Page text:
"No Other Baby" evokes deep-seated devotion in the face of temptation, glad luck in a random world. The singer has "lots of other women" saying to him "be my daddy, do," and one's just down the hall, alluring. But he only wants his one girl. The melody is unfussy; the sentiment is confident, cocksure even, in defense of faithfulness and pride. It's hot stuff. One listen and it's understandable how the tune could linger in one's consciousness over decades. McCartney doesn't mention where or how he knows the song—he might've heard the Vipers' single, maybe a mate had it or it was on a jukebox somewhere. But it stuck. His take on the song four decades later is utterly terrific, one of his great late-career performances, sexy and casually assured. The Vipers' version is sprightly and peppy, but McCartney tempers his exultation with a bit of caution, as if it could all go away. He slows down the tempo, bathes the song in reverb, and eliminates the pleading final verse. His restraint was perhaps inevitable, as he was grieving, and the words must've carried unbearable poignancy: he recorded it at Abbey Road eleven months after his wife Linda died of cancer.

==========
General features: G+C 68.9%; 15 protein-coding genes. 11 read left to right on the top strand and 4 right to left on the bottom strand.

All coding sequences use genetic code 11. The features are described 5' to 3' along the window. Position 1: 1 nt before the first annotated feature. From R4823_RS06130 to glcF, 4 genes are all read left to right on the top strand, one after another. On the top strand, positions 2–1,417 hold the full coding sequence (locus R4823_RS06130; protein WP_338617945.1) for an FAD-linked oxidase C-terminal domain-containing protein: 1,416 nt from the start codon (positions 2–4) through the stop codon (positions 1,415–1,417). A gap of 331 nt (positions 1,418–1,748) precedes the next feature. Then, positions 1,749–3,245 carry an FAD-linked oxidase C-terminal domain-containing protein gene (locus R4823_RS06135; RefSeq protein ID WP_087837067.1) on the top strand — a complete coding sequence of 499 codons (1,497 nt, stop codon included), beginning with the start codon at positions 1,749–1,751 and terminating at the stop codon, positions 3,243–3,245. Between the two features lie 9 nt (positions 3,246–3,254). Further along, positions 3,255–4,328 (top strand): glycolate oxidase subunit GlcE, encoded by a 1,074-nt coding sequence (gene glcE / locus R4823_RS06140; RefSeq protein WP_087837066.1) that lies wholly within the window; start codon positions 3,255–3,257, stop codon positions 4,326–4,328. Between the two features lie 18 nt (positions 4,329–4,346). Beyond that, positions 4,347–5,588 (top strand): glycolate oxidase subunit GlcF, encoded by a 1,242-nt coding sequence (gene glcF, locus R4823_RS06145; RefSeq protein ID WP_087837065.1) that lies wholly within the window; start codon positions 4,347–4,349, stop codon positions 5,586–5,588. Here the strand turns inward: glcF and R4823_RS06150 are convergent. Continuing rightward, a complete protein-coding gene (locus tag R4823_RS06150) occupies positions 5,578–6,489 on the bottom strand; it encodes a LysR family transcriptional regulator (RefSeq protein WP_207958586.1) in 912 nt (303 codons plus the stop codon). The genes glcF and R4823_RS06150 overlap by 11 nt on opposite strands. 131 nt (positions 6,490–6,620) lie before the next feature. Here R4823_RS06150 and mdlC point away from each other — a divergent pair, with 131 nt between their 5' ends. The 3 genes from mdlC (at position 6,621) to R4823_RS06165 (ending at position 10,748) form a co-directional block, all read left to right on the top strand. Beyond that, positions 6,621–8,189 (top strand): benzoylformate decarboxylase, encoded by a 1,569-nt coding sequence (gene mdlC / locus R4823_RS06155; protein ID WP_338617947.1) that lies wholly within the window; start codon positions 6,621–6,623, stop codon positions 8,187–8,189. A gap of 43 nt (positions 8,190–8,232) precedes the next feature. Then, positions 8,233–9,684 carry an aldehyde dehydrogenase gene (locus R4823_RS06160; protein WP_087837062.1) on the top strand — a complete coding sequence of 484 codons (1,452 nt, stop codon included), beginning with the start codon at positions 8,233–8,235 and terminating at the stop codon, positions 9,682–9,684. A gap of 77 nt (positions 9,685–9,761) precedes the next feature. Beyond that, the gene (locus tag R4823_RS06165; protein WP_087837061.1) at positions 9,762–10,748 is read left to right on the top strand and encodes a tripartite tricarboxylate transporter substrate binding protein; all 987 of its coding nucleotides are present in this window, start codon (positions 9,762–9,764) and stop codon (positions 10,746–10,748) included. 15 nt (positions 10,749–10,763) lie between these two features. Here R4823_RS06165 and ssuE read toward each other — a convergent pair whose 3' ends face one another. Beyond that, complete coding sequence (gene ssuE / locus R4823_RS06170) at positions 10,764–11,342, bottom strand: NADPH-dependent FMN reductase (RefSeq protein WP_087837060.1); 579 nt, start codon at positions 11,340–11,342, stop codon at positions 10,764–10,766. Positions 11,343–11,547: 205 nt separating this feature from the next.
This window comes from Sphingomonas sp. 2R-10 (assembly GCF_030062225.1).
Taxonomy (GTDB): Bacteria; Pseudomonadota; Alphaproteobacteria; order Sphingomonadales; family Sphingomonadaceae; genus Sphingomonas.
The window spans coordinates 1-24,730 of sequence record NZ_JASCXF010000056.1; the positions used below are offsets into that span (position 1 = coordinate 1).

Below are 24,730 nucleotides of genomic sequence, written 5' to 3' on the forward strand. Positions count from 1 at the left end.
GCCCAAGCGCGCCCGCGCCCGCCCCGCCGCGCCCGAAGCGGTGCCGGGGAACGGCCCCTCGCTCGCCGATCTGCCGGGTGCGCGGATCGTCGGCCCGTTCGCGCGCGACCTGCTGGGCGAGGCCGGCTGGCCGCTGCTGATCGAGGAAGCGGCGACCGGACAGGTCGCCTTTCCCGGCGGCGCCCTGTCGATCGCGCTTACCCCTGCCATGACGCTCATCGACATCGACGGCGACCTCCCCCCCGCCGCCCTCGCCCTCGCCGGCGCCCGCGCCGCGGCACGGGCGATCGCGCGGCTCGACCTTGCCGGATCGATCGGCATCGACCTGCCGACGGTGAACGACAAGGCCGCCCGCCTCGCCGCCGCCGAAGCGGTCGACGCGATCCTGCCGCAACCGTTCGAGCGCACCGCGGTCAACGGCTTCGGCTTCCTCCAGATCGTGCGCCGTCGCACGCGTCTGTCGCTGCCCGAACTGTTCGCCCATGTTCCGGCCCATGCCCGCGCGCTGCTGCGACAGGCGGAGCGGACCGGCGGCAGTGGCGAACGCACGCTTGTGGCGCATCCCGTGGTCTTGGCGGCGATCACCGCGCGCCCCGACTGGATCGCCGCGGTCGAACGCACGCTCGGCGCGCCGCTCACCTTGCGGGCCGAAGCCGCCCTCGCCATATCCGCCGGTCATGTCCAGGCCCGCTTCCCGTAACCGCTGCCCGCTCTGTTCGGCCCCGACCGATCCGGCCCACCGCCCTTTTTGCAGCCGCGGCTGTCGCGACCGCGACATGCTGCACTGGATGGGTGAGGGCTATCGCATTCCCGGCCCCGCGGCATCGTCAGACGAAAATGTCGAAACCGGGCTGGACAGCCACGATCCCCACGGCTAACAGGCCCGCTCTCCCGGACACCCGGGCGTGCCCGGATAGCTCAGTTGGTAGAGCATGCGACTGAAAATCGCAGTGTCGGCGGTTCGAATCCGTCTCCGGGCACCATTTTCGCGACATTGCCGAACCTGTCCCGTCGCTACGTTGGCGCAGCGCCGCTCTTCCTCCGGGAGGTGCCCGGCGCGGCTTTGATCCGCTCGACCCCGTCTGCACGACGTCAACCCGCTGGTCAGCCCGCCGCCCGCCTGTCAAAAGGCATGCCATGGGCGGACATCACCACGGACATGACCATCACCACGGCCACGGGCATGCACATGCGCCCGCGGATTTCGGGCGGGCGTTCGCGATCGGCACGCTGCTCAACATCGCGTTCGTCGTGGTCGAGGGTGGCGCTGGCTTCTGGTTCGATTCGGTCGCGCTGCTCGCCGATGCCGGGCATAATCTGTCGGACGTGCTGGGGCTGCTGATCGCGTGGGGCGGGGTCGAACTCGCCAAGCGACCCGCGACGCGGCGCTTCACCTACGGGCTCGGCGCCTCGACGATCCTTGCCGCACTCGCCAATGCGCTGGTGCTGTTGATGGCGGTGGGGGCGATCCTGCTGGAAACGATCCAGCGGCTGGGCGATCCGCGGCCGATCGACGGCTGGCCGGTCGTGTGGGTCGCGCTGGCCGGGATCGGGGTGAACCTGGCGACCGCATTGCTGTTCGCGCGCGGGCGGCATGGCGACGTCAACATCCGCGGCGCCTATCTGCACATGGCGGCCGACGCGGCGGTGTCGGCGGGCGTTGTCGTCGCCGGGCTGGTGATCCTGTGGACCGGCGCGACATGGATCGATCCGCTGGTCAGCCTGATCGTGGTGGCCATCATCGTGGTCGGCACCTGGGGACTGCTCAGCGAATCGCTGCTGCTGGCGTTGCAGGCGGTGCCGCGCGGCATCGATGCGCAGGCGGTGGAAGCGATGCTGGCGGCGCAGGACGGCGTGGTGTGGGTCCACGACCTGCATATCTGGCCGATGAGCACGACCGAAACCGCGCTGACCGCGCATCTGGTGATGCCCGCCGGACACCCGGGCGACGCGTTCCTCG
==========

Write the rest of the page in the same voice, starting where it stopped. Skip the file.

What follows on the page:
Here's McCartney's version, as well as the Vipers', American country singer Bobby Helms' from 1958, and the original by Dickie Bishop and the Sidekicks, another U.K. skiffle group, from 1957. Enjoy. I bet it'll get stuck in you for years, too.